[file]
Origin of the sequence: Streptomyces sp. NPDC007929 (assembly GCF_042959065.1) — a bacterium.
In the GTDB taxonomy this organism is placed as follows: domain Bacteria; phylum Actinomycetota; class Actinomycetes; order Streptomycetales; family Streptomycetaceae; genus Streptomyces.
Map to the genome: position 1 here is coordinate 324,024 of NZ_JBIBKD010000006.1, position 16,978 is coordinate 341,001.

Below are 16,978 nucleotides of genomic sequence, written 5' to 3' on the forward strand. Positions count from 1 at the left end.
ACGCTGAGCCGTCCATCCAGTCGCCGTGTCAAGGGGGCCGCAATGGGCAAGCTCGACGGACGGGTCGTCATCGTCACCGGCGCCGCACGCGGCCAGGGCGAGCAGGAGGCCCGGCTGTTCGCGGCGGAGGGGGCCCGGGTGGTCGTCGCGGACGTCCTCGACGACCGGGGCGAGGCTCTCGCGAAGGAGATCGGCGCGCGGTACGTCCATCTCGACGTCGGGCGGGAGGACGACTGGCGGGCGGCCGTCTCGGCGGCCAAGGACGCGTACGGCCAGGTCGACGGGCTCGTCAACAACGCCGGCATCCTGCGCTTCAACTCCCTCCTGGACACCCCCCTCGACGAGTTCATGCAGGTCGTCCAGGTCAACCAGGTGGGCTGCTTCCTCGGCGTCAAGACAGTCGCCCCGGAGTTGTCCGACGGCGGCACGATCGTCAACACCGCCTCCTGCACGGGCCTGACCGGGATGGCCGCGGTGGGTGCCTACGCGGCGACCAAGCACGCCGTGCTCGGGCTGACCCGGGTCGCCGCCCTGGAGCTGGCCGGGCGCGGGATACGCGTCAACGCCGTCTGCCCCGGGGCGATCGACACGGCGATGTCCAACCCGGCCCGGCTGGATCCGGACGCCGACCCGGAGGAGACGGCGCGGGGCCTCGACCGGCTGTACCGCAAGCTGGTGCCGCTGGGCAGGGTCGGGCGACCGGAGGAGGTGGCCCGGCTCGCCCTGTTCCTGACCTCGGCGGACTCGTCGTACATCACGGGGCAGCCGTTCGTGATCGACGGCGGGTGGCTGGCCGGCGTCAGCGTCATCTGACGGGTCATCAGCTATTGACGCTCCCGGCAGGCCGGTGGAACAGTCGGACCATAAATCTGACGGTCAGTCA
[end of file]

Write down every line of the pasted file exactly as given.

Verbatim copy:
Origin of the sequence: Streptomyces sp. NPDC007929 (assembly GCF_042959065.1) — a bacterium.
In the GTDB taxonomy this organism is placed as follows: domain Bacteria; phylum Actinomycetota; class Actinomycetes; order Streptomycetales; family Streptomycetaceae; genus Streptomyces.
Map to the genome: position 1 here is coordinate 324,024 of NZ_JBIBKD010000006.1, position 16,978 is coordinate 341,001.

Below are 16,978 nucleotides of genomic sequence, written 5' to 3' on the forward strand. Positions count from 1 at the left end.
ACGCTGAGCCGTCCATCCAGTCGCCGTGTCAAGGGGGCCGCAATGGGCAAGCTCGACGGACGGGTCGTCATCGTCACCGGCGCCGCACGCGGCCAGGGCGAGCAGGAGGCCCGGCTGTTCGCGGCGGAGGGGGCCCGGGTGGTCGTCGCGGACGTCCTCGACGACCGGGGCGAGGCTCTCGCGAAGGAGATCGGCGCGCGGTACGTCCATCTCGACGTCGGGCGGGAGGACGACTGGCGGGCGGCCGTCTCGGCGGCCAAGGACGCGTACGGCCAGGTCGACGGGCTCGTCAACAACGCCGGCATCCTGCGCTTCAACTCCCTCCTGGACACCCCCCTCGACGAGTTCATGCAGGTCGTCCAGGTCAACCAGGTGGGCTGCTTCCTCGGCGTCAAGACAGTCGCCCCGGAGTTGTCCGACGGCGGCACGATCGTCAACACCGCCTCCTGCACGGGCCTGACCGGGATGGCCGCGGTGGGTGCCTACGCGGCGACCAAGCACGCCGTGCTCGGGCTGACCCGGGTCGCCGCCCTGGAGCTGGCCGGGCGCGGGATACGCGTCAACGCCGTCTGCCCCGGGGCGATCGACACGGCGATGTCCAACCCGGCCCGGCTGGATCCGGACGCCGACCCGGAGGAGACGGCGCGGGGCCTCGACCGGCTGTACCGCAAGCTGGTGCCGCTGGGCAGGGTCGGGCGACCGGAGGAGGTGGCCCGGCTCGCCCTGTTCCTGACCTCGGCGGACTCGTCGTACATCACGGGGCAGCCGTTCGTGATCGACGGCGGGTGGCTGGCCGGCGTCAGCGTCATCTGACGGGTCATCAGCTATTGACGCTCCCGGCAGGCCGGTGGAACAGTCGGACCATAAATCTGACGGTCAGTCA